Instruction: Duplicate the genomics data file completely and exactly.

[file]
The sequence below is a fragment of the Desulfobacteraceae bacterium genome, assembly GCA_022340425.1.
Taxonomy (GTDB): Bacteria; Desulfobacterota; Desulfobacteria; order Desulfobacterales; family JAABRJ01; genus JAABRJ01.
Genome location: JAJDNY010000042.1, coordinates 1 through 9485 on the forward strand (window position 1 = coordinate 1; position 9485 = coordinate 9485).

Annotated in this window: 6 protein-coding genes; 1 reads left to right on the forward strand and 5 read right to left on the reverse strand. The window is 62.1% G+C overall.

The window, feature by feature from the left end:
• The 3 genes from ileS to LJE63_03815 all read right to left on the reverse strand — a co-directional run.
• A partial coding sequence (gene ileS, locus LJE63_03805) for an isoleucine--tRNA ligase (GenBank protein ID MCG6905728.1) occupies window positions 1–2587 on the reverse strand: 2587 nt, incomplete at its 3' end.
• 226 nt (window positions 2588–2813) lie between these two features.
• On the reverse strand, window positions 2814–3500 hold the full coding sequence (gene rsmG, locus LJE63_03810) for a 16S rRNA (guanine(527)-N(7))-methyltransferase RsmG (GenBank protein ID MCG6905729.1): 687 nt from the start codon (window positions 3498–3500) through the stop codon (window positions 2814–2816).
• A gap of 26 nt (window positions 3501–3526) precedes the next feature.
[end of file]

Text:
The sequence below is a fragment of the Desulfobacteraceae bacterium genome, assembly GCA_022340425.1.
Taxonomy (GTDB): Bacteria; Desulfobacterota; Desulfobacteria; order Desulfobacterales; family JAABRJ01; genus JAABRJ01.
Genome location: JAJDNY010000042.1, coordinates 1 through 9485 on the forward strand (window position 1 = coordinate 1; position 9485 = coordinate 9485).

Annotated in this window: 6 protein-coding genes; 1 reads left to right on the forward strand and 5 read right to left on the reverse strand. The window is 62.1% G+C overall.

The window, feature by feature from the left end:
• The 3 genes from ileS to LJE63_03815 all read right to left on the reverse strand — a co-directional run.
• A partial coding sequence (gene ileS, locus LJE63_03805) for an isoleucine--tRNA ligase (GenBank protein ID MCG6905728.1) occupies window positions 1–2587 on the reverse strand: 2587 nt, incomplete at its 3' end.
• 226 nt (window positions 2588–2813) lie between these two features.
• On the reverse strand, window positions 2814–3500 hold the full coding sequence (gene rsmG, locus LJE63_03810) for a 16S rRNA (guanine(527)-N(7))-methyltransferase RsmG (GenBank protein ID MCG6905729.1): 687 nt from the start codon (window positions 3498–3500) through the stop codon (window positions 2814–2816).
• A gap of 26 nt (window positions 3501–3526) precedes the next feature.